The Web Development course was perfect for a complete beginner like me since it started with the fundamentals of programming: HTML, CSS, and JavaScript. The course exposed me to the world of programming while teaching the skills for becoming either a front-end or back-end developer.

Codecademy Web Development course page
From the Codecademy Web Development course page

Learning HTML

I spent the first three days of the challenge learning the basics of HTML. For those who may not be familiar, HTML stands for Hypertext Markup Language. It's the most basic building block of the Web. It defines the meaning and structure of the content you read when visiting any website or app.

HTML uses "markup" to annotate text, images, and other content that's displayed in a Web browser. HTML markup includes special "elements" such as <head>, <title>, <body>, <header>, <footer>, <p>, <div>, <img>, <ul> and many others. An HTML element is defined by it’s "tags", which consist of the element name surrounded by < and >.

HTML is foundational in large part due to it's hypertext function. Hypertext refers to the clickable links that connect Web pages to one another, either within a website or between websites. Linking content is easy to overlook, but it's one of the fundamental building blocks of the Web. It’s hard to imagine a Web where the only way to navigate to different content was having to search for it directly in the search bar.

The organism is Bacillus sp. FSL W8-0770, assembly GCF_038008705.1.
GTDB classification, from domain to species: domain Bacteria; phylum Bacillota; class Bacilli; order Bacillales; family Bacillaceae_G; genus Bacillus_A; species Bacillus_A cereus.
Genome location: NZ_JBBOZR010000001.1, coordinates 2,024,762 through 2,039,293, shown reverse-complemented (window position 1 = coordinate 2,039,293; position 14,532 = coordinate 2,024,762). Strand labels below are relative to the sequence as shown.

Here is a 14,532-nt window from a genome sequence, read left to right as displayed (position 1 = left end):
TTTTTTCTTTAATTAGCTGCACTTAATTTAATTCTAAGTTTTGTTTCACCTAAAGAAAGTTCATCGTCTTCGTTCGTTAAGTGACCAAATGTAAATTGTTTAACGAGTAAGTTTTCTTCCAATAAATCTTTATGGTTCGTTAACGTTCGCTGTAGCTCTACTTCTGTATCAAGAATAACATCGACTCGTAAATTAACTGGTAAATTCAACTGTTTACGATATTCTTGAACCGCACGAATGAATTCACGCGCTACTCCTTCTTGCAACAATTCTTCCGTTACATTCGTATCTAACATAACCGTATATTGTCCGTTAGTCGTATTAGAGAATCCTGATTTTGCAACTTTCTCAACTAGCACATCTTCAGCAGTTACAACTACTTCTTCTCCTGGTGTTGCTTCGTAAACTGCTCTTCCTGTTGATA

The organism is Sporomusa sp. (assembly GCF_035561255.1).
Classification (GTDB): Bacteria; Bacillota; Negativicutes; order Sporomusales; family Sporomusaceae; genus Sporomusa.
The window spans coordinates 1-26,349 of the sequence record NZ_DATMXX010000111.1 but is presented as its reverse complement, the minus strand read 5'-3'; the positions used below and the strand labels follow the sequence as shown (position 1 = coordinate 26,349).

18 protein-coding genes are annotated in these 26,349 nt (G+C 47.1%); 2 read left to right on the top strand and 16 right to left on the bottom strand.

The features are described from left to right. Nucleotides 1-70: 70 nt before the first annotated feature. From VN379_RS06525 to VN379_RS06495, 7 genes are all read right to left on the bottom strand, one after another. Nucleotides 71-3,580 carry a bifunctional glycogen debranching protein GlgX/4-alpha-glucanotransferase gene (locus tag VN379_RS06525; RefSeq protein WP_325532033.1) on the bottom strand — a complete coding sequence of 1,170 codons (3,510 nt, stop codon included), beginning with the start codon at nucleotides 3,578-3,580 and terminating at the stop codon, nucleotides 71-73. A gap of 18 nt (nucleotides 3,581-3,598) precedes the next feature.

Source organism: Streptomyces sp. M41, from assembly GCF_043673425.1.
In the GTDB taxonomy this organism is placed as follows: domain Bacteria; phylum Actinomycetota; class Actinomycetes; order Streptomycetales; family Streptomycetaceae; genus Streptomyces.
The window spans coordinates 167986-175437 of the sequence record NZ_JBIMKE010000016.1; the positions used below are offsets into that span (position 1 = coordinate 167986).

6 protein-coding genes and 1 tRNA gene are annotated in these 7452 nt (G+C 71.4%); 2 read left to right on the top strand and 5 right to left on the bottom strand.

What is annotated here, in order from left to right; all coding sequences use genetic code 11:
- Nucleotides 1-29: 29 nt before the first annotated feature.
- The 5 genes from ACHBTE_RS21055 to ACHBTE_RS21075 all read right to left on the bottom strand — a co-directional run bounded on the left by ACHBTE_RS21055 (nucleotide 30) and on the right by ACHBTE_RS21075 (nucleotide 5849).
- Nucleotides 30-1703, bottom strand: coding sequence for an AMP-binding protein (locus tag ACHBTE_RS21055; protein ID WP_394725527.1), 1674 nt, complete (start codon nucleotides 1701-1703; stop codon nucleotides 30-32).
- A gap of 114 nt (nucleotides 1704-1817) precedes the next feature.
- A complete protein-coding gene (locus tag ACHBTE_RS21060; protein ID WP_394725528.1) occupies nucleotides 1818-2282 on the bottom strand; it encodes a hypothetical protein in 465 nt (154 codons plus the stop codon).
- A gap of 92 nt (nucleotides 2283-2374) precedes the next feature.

If a Web page, like this blog post, was represented by a house, then HTML would be it’s foundation and wood frame. It provides the house it’s structure and determines other properties such as its size and shape. While most people would look at a wood frame and immediately recognize it as a house, in this modern age, it is far from being complete. The house is missing the materials that make it unique.

Learning CSS

After spending the first three days learning HTML, I spent the next three learning the basics of CSS or Cascading Style Sheets. CSS is used to style your website by selectively styling individual HTML elements. Typical uses of CSS include modifying text and changing the layout of the web page content.